In the heating mode, the air conditioning is stopped and the exchanger 42 operates as a radiator which is traversed by the cooling water ERM from the internal combustion engine of the vehicle.

In the de-misting mode, the air conditioning is turned on and the mixing flap 49 is in the open position represented in FIG. 3 a. If it is desired that the de-misting operation be accompanied by cooling, the flap 49 is partially open. If the operation is accompanied by a desired heating-up, it is possible to make hot water circulate through the exchanger 42, for example the cooling water from the engine ERM instead of the overcooled water ESR, which somewhat degrades the operation of the air conditioning and makes it possible to stabilize the system which is generally unstable at low thermal load.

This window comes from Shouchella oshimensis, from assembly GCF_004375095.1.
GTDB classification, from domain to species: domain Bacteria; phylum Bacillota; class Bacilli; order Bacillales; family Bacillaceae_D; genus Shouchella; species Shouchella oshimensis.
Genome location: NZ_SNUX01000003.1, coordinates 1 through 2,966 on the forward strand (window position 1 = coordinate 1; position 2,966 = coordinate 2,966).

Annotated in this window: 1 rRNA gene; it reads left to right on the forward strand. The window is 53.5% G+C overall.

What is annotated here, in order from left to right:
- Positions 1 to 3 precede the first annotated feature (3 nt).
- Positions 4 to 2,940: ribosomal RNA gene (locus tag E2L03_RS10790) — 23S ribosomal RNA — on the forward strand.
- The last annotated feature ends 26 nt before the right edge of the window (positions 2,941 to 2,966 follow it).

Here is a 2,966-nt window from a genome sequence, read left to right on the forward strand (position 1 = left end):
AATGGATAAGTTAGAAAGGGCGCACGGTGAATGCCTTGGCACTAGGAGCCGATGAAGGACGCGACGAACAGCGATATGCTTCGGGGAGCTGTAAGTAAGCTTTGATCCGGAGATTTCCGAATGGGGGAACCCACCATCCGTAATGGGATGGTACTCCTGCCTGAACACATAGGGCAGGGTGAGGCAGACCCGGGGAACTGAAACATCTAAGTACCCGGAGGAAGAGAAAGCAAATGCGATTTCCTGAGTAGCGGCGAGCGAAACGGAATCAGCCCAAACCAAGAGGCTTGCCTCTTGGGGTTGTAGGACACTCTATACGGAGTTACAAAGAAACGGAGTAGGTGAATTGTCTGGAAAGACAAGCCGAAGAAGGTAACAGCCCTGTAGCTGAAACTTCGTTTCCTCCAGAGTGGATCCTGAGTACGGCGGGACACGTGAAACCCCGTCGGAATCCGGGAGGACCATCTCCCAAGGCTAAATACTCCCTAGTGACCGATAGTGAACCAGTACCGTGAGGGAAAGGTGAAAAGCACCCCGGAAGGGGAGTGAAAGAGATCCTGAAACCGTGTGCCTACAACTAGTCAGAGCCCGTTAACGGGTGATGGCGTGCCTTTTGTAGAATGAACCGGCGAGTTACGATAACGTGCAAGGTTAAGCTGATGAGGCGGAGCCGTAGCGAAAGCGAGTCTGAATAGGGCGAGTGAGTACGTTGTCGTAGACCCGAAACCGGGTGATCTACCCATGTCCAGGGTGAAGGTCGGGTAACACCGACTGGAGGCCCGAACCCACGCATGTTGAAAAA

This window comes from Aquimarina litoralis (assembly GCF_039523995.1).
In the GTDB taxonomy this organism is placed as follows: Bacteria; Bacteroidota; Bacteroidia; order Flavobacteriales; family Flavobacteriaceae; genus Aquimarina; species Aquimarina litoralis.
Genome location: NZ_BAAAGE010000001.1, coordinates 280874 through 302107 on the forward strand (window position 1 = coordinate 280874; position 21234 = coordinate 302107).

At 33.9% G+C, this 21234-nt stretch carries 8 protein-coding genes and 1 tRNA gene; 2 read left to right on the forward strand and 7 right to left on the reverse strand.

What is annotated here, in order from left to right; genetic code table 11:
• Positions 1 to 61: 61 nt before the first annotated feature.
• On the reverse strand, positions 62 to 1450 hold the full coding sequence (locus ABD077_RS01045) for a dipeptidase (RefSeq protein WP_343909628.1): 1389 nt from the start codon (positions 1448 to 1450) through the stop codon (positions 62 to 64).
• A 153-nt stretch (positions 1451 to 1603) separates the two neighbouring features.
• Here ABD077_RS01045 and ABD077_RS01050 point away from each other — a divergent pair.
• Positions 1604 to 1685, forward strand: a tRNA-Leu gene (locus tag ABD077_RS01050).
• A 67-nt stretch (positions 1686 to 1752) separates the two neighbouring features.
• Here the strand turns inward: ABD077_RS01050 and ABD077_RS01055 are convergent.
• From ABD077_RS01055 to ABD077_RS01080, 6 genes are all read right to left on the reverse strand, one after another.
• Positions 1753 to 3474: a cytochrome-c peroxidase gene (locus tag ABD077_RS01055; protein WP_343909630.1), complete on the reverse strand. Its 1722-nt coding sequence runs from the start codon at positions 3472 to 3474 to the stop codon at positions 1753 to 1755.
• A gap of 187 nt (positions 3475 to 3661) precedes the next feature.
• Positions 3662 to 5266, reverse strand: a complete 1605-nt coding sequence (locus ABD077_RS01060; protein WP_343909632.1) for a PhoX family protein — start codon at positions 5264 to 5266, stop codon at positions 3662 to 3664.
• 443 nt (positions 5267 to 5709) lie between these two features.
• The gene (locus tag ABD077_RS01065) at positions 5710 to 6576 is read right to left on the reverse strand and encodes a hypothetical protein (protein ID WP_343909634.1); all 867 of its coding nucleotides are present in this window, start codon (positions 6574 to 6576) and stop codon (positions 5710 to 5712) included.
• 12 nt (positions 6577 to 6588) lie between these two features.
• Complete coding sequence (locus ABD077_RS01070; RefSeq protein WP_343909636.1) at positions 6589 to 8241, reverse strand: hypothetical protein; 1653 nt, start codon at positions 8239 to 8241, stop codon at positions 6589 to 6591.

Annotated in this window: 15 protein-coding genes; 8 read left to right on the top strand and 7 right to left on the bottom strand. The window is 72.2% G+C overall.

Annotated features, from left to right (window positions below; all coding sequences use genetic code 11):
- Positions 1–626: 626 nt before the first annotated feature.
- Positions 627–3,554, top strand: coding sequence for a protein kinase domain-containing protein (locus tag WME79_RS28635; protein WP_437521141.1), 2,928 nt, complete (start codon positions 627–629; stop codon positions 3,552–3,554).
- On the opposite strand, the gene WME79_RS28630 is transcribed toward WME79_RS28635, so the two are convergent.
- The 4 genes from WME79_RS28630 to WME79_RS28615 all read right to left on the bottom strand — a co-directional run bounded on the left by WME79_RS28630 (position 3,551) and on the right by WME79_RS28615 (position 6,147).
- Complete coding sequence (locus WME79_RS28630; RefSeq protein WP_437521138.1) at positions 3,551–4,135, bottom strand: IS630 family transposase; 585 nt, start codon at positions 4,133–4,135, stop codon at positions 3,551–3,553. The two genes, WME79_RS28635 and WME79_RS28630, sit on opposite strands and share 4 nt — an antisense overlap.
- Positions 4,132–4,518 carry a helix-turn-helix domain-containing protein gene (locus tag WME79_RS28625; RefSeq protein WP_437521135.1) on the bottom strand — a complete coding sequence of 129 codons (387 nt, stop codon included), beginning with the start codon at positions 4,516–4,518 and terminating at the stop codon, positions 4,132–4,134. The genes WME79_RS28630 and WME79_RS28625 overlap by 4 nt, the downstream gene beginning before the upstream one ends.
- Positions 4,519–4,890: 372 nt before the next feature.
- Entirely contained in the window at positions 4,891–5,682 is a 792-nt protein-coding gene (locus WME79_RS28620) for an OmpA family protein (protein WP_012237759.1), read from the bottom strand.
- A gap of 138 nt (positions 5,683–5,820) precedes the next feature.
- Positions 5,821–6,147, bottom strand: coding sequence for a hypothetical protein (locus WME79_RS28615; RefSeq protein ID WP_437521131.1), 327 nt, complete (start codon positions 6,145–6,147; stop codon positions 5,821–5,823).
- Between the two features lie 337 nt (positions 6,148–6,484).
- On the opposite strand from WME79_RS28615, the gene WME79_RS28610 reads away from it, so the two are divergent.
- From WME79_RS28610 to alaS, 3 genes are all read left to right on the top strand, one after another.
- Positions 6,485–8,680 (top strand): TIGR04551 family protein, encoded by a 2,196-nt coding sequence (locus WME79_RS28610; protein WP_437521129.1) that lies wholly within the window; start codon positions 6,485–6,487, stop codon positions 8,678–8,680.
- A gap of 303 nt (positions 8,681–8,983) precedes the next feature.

The bottle 43 can be placed either in the passenger compartment or else, as represented, in the engine compartment. It may also carry the pressurereducing valve 44 (as represented in FIG. 3 b) in such a way that the assembly forms only one single module.

The compressor 41 is preferably an electric compressor, which makes it possible to dissociate the drive of the compressor from the rotational speed of the internal-combustion engine. In that way it becomes possible to arrange the compressor close to the bulkhead 50 in the engine compartment, or even in the passenger compartment itself.